The knock-on effect of panic buying – a plea from the Voluntary sector

In response to the announcement made by Boris Johnson on Tuesday 22nd, supermarkets across the country have seen an increase in panic buying.  Voluntary and Community Sector organisations across Calderdale share their experiences of the impact panic buying in March had for them and their vulnerable service users.

Our Place runs a weekend day service in Halifax for older people and found it increasingly difficult to support their guests with the essentials when the country went into lockdown on March 23rd.  With product limits per customer coming in to effect as a result of panic buying, they struggled to support all of their service users on weekly shopping trips.  Mel Rumble from Our Place said:

“Our guests and their carers struggled to get the basics they needed due to shelves being empty, some were entitled to the vulnerable people help available but many of our guests don’t have computers and some don’t have family to do things for them.

We needed items for our activity and support packs but the shelves were empty.  Then the limits came in on what you could buy – we were supporting 50+ people! We ended up having to get an official letter from our commissioner at Calderdale Council stating what service we were providing and quantities we needed to buy in. This helped but a lot of places wouldn’t honour it, we were even told by one supermarket that the only way we could do it was to get each volunteer to go in separately and purchase the limited amounts, until we had enough.

I am seriously hoping this does not happen again, we ended up having to source a lot of our items online and even they were sold out of most things.”

Focus 4 Hope, based in Brighouse, provide essential support to homeless and vulnerable people.  During lockdown, Focus 4 Hope have continuously run a food bank and delivery service to those in need.  In response to the recent panic buying, Louise Reed, Founder of Focus 4 Hope said:

“We are very concerned about this and I have had both Morrisons and Tesco contact me saying that people are panic buying and this could cause major issues for us running our emergency food bank.  During the beginning back in March & April this caused us big problems as we struggled to be able to buy the quantities of food we needed to effectively run our food bank and support our community. Even though we have great relationships with our local supermarkets the restrictions of amounts you could buy applied and therefore they couldn’t support us. We had to go to so many different stores, cash and carry’s etc which was difficult and took lots of time.  We have put a contingency plan in place and yesterday we put a huge order in for us to be very well stocked up to ensure we can continue with our food bank. Our numbers are again slowly on the increase as people are now having to isolate, becoming ill or losing their jobs and struggling financially.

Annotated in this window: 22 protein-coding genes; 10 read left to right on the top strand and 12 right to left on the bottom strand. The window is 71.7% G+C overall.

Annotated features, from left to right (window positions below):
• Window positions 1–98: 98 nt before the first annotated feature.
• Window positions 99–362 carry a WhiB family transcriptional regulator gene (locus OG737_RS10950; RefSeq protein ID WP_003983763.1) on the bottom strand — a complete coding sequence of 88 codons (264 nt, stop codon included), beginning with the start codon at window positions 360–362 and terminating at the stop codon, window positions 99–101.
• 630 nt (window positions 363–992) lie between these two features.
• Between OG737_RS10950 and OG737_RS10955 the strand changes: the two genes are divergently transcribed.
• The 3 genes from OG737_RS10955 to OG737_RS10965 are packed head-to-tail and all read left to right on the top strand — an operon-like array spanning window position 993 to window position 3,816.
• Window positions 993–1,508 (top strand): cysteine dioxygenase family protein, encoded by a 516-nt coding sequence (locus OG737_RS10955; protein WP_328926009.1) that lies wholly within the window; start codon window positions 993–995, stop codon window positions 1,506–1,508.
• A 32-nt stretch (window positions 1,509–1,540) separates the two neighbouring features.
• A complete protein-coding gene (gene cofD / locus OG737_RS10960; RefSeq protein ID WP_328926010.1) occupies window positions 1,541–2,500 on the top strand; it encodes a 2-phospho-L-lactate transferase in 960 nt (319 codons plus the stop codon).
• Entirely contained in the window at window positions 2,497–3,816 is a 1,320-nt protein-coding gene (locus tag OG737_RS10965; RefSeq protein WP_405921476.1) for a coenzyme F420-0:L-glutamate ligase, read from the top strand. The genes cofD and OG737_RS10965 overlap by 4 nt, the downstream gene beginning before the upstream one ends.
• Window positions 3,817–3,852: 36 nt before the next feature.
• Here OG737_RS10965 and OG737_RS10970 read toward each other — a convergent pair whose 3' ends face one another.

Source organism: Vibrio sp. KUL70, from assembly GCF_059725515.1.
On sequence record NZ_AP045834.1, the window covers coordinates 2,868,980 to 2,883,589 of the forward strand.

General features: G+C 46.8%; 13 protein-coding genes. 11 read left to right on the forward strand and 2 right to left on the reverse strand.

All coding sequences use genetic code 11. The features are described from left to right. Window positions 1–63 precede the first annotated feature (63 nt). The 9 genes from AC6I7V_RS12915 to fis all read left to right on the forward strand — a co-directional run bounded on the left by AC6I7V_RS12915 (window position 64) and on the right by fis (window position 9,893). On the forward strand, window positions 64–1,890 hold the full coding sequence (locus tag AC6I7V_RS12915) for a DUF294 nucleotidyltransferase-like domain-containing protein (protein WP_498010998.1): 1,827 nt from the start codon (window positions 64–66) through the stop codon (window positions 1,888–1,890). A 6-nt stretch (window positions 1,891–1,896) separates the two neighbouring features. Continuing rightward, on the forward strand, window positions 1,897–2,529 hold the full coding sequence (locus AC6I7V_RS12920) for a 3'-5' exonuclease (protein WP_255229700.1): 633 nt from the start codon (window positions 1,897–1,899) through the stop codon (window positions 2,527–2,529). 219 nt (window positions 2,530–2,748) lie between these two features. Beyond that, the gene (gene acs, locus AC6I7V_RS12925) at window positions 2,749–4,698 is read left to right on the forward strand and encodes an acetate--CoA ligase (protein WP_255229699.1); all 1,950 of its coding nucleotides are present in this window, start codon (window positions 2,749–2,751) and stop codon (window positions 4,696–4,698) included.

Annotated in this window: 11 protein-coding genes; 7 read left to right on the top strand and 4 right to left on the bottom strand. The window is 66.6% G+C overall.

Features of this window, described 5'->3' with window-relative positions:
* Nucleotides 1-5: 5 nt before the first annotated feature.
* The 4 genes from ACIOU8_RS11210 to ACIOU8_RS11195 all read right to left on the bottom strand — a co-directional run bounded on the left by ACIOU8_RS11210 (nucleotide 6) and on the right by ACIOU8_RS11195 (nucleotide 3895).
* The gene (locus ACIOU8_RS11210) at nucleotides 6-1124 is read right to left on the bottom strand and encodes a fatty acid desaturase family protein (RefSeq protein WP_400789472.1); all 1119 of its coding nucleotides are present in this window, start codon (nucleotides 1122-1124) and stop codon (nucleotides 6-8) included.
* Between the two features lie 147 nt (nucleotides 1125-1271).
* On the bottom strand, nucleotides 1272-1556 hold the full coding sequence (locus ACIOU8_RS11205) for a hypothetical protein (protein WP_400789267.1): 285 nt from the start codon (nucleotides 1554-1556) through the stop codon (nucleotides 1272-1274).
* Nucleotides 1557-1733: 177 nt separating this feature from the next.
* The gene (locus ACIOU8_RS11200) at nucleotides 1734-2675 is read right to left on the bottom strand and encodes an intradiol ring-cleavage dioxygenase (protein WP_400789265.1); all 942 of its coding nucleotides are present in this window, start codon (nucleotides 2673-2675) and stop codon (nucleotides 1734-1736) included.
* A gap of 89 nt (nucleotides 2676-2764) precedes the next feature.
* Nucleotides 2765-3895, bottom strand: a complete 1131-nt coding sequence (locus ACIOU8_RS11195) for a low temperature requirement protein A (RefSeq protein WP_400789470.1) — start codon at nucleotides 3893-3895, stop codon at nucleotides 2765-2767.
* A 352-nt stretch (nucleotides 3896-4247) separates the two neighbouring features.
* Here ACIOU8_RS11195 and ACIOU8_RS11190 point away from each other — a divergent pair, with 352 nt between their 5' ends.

We would like to ask people to think before they panic buy. Shops will not be closing and supplies will be ok as long as people do not continue to panic buy. It broke our hearts when there were pictures emerging of empty shelves in supermarkets and elderly people not being able to buy their essentials. We had many elderly in particular call us very frightened and worried as they could not buy the shopping they needed.”

During national lockdown, several community led initiatives were set up across Calderdale to support the vulnerable with food, prescriptions and weekly shops.  Janet Lymer from Calderdale Community Cares, based in Hebden Bridge, said:

“We are very concerned about panic buying and the effect this has on our older generations, and those with a limited food budget.  We have over 240 people on our register, who rely on us to provide support, shopping, and other service to help keep their spirits up, and this wholesale clearing out of supermarket shelves has an immediate impact on these groups of people.  They are left without the provisions they need, often resulting in them making additional trips to the shops, and exposing themselves more than is necessary to coronavirus”

Caroline Beardsmore for Your Tod Squad also added her concerns and said:

“We appeal to people, during these times, to please put the community above their own short term need to stockpile on the basics leaving others without.”

In response to these very real concerns which will have a devastating impact on many at risk and vulnerable people, Dipika Kaushal CEO of VAC, one of the six partners in the VSI Alliance, stated

 “As a result of our experiences in March and the problems panic buying created for people, groups and communities most vulnerable and at risk both in Calderdale and nationally, it is so important we look out for our neighbours and communities during this time.  We know that shortages in food and essential items was purely down to panic buying and stockpiling.  If this had not been the case then there was more than enough to meet everyone’s needs.

If we are to get through the coming months and years then we need to look after ourselves and, through our actions, ensure we look after our communities and especially those who are most vulnerable and in need.  The voluntary and community sector tirelessly work to ensure people have the support they need; today our sector needs Calderdale’s help to ensure they can provide what is essential for those most in need to stay safe and well.  The way to help will not cost anything but our plea is for people to stop panic buying and in fact if you are buying more than you need then please do not waste or dispose items but instead donate to a local organisation or food bank.  This is an amazing place so let’s continue to be amazing in all we do to come out stronger, united and resilient.”

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